We invite you to join the MathUI workshop on July 13th.
Registrations are open on the CICM Registration web page.
At least the following presentations will be made at MathUI 2015, on Monday July 13th as part of the CICM day 1 programme.
The large variety of form factors to view web pages and the proliferation of the pinch-to-zoom paradigm requires web-content to adapt both font sizes and reflow to the requirements of diverse displays and varying magnification. For specialist web content, such as mathematical formulas, this is not straight forward. We present a first approach to ``responsive equations'', a rendering method for MathML that adapts gracefully to small screens. The main idea is to reduce size of equations by abstracting over well-defined parts of formulas without obscuring the overall structure of an expression. We achieve this by embedding a semantic structure into the MathML representation underlying the rendering process and by collapsing mathematically meaningful sub-expressions.
Authorea is a collaborative platform for writing in research and
education, with a focus on web-first, high quality scientific documents.
We offer a tour through our integration of technologies that evolve math-rich papers into transparent, active objects. To enumerate, we currently employ Pandoc and LaTeXML (for authoring), MathJax (for math rendering and clipboard), D3.js (data visualization), iPython (computation), Flotchart and Bokeh (interactive plots).
This paper presents the challenges and rewards of integrating active web components for mathematics, while preserving backwards-compatibility with classic publishing formats. We conclude with an outlook to the next-to-come mathematics enhancements on Authorea, and a technology wishlist for the coming year.
Contemporary natural language processing (NLP) systems are based on corpora of annotated documents for training and evaluation. To extend NLP to documents from Science, Technology, Engineering, and Mathematics (STEM) we need annotation systems that can dealwith structured elements like mathematical formulae, tables, and possibly even diagrams. Current linguistic annotation systems treat documents as word sequences and disregard the structure of complex document elements, and are therefore unsuited for STEM annotation as this very structure carries important syntactic and semantic information.
We present the KAT system, a browser-based annotation tool for linguistic/semantic annotations in structured (XHTML5, i.e. HTML + MathML + SVG in XML serialization) documents. As KAT is parametric in the annotation ontology and represents annotations as RDF, it can easily be integrated into RDF-based corpus management systems; we present an integration into the CorTeX system.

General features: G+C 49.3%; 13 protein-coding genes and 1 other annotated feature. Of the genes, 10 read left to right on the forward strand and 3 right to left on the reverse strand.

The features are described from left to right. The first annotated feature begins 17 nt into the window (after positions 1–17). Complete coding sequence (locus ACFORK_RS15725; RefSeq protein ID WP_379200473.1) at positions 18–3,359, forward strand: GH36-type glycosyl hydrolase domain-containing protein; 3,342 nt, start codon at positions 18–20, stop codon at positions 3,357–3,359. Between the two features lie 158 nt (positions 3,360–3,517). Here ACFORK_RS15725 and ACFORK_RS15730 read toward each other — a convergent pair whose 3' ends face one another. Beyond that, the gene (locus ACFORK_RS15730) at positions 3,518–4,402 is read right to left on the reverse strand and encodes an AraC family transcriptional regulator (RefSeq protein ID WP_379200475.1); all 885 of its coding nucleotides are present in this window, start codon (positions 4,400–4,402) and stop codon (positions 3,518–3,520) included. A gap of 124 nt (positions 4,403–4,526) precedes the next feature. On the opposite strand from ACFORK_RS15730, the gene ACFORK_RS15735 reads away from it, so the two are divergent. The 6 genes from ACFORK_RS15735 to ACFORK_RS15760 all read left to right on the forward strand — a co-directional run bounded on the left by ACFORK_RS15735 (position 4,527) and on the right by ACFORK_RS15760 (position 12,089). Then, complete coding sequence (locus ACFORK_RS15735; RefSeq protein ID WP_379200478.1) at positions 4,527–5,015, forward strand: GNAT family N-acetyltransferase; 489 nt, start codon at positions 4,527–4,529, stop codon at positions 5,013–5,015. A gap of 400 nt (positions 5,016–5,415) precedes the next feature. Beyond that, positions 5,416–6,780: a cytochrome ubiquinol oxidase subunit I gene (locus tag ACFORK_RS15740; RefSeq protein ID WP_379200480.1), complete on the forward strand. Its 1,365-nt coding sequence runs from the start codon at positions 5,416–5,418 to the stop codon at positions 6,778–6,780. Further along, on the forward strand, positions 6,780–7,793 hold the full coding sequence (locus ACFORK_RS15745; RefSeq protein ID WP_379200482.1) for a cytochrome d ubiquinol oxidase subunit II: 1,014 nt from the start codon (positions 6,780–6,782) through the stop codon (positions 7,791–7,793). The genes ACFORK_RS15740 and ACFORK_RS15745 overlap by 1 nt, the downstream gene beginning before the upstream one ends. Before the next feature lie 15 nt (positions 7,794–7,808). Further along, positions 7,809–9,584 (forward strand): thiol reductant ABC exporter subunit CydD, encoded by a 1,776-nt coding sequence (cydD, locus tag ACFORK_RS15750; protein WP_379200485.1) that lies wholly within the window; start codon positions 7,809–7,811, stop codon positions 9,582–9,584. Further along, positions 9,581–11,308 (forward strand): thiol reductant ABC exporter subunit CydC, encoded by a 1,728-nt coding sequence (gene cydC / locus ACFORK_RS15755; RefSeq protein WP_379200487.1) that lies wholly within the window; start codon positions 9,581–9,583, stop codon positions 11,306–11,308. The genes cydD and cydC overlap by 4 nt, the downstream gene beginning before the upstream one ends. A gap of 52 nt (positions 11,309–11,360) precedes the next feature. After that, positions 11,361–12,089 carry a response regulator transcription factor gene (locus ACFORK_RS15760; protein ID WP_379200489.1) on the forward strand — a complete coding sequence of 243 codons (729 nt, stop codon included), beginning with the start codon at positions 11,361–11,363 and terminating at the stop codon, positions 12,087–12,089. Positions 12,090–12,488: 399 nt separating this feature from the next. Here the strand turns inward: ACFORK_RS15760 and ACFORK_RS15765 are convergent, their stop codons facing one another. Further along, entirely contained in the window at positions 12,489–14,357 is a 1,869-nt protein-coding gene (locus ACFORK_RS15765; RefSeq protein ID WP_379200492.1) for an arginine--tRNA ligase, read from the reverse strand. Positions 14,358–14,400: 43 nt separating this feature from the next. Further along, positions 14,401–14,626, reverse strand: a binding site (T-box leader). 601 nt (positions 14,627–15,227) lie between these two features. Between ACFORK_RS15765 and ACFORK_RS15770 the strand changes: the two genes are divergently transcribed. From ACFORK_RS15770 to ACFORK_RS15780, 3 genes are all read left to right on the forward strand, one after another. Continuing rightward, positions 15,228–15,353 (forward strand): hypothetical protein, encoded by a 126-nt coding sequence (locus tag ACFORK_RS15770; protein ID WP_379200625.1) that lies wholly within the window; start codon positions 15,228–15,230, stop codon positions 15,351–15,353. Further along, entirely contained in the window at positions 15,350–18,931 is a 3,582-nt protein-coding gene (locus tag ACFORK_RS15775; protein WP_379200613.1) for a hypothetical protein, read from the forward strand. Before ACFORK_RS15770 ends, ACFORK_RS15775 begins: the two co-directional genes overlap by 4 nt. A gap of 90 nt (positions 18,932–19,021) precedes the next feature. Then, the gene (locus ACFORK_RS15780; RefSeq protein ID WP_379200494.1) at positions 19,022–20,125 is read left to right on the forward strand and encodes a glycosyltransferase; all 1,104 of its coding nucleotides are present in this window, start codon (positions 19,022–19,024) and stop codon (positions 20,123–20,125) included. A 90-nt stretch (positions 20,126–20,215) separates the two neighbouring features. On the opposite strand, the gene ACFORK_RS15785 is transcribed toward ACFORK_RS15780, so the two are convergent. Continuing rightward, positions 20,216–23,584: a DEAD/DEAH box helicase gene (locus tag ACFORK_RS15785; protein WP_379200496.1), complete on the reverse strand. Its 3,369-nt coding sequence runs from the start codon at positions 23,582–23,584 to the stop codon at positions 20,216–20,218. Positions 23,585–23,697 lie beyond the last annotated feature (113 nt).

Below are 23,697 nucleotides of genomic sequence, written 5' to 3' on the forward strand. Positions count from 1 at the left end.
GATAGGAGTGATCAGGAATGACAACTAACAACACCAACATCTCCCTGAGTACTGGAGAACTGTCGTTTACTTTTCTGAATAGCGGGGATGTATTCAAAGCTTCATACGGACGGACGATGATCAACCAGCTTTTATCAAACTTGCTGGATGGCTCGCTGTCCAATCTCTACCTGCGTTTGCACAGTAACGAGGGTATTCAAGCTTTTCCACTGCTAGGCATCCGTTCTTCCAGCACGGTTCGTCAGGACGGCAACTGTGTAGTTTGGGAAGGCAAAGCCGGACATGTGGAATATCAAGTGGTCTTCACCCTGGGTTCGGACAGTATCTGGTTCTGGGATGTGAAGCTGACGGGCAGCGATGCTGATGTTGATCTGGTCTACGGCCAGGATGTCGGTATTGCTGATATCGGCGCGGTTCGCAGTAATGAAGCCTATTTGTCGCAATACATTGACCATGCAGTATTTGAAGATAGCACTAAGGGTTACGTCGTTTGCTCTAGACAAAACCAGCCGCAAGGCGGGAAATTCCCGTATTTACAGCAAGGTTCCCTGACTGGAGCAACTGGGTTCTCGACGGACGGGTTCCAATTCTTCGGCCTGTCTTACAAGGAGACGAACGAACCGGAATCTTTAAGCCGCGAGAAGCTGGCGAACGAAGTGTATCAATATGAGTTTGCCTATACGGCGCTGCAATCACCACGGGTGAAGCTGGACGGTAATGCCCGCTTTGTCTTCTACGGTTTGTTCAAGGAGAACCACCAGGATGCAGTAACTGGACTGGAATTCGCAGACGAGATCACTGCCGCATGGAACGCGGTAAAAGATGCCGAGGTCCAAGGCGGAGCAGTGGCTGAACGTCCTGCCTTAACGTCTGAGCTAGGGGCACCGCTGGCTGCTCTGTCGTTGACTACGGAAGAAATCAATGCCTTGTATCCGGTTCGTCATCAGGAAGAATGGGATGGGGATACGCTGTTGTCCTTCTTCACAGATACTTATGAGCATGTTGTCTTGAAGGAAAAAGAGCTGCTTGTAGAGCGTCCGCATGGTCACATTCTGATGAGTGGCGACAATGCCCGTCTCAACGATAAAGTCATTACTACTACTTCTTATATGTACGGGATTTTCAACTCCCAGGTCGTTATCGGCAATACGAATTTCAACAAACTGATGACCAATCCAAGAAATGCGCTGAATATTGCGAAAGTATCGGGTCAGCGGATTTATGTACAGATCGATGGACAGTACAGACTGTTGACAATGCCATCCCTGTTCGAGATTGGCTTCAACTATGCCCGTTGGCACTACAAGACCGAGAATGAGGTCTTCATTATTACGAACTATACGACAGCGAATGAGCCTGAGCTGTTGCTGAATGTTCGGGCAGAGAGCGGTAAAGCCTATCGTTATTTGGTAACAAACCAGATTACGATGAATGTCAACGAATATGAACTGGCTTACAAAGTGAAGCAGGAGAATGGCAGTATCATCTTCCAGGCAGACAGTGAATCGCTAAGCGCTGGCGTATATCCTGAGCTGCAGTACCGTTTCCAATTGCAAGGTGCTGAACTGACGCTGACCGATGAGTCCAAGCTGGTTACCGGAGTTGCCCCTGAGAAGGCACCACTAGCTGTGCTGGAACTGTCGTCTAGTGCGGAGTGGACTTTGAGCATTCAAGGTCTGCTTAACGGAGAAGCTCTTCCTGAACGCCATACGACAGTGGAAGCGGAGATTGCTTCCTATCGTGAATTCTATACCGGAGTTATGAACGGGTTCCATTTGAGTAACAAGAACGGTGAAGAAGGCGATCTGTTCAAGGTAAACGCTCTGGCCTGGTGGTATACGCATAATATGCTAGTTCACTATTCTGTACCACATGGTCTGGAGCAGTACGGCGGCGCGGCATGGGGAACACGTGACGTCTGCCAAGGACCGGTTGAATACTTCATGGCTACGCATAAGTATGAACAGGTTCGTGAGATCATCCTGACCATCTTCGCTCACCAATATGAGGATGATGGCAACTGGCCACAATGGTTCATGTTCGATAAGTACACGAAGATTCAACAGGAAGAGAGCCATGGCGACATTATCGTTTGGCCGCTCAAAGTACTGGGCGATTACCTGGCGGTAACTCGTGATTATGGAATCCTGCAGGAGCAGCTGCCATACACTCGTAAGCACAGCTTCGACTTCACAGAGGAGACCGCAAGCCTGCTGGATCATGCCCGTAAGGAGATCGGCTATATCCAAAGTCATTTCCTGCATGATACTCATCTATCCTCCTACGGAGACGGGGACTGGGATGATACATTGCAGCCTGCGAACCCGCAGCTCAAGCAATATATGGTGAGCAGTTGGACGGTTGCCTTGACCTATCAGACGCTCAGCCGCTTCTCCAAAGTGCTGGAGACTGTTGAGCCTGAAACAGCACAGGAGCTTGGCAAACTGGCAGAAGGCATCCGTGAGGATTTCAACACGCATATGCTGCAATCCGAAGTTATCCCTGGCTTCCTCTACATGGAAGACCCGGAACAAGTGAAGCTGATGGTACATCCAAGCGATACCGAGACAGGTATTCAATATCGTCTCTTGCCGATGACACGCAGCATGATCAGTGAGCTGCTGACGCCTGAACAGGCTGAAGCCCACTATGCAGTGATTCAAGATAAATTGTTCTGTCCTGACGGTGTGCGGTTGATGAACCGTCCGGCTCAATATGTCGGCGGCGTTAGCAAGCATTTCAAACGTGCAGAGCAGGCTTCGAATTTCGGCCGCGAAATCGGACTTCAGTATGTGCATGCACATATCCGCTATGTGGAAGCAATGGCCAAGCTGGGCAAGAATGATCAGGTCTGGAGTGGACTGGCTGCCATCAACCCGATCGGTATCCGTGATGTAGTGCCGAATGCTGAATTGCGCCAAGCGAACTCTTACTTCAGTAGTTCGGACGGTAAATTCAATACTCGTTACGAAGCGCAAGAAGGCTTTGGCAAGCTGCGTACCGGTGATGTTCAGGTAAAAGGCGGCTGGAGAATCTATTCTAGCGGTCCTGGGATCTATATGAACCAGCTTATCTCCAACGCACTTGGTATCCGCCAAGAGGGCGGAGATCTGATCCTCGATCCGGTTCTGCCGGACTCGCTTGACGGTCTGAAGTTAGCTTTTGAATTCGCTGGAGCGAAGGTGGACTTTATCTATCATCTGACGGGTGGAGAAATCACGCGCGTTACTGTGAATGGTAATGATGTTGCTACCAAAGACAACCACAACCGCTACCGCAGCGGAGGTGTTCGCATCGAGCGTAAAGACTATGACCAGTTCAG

14:00-15:00 The afternoon will start with an an invited talk by Jim Pitman: Towards a Global Digital Mathematics Library.
Visualization of knowledge is important to foster learning. Especially so in Mathematics where students have to understand not just the topic hand but also related concepts. It would therefore be ideal to have a simple way to find dependencies and present students with an easy way to catch up on topics they have not learned yet without losing context.
Our research takes an existing annotated corpus and presents its contents while allowing students to see dependencies between topics and encouraging them to explore related mathematical concepts. Thus stu- dents can interactively learn the concepts the current topic depends on by taking small detours through those topics, should they need to refresh their memories. This approach to presenting learning materials changes how we interact with course materials and it is ultimately applicable to almost all areas in which knowledge needs to be transferred.
Interactive management of problems in geometry for the development of student skills and the acquisition of mathematical knowledge
Our paper presents a research project of the didactics of mathematics and computer engineering in which solving problems is both a condition and a result of mathematical learning. We introduce the concept of connected problems as a means used by a teacher agent to relaunch a solving process among students when a blockage has been reached. Whilst our theoretical approach focuses on educational and cognitive interactions, we give special attention to the cK¢ model of knowledge, the model of the mathematical working space and the concept of a zone of proximal development. In particular, we show how the notion of interaction connects theoretical and methodological challenges of the project.
We are interested in the spreadsheet as a form of mathematical user interface and especially in the underlying human-spreadsheet interaction with respect to the target groups of readers and authors of spreadsheets. For understanding users' comprehension of a spreadsheet we looked into the context space, i.e., the space build up of information dimensions along which users try to grasp the presented content.
Our recent research has shown that, on the one hand, there is a clear difference of the context space between spreadsheet readers and authors. On the other hand, spreadsheet complexity does not distinguish the users' context space.
Here, we are looking even deeper into the elicited data to find out whether and if so, how context dimensions depend on each other. If there are significant differences between such co-occurrences with respect to user roles or complexity, then we can make use of the results to enhance user-assistance systems for spreadsheets.
18:00-19:00 MathUI will be concluded by an exhibit-like demonstration session. Proposed demonstrations should be announced to the chair.
MathUI is an international workshop to discuss how users can be best supported when doing/learning/searching for/interacting with mathematics using a computer.
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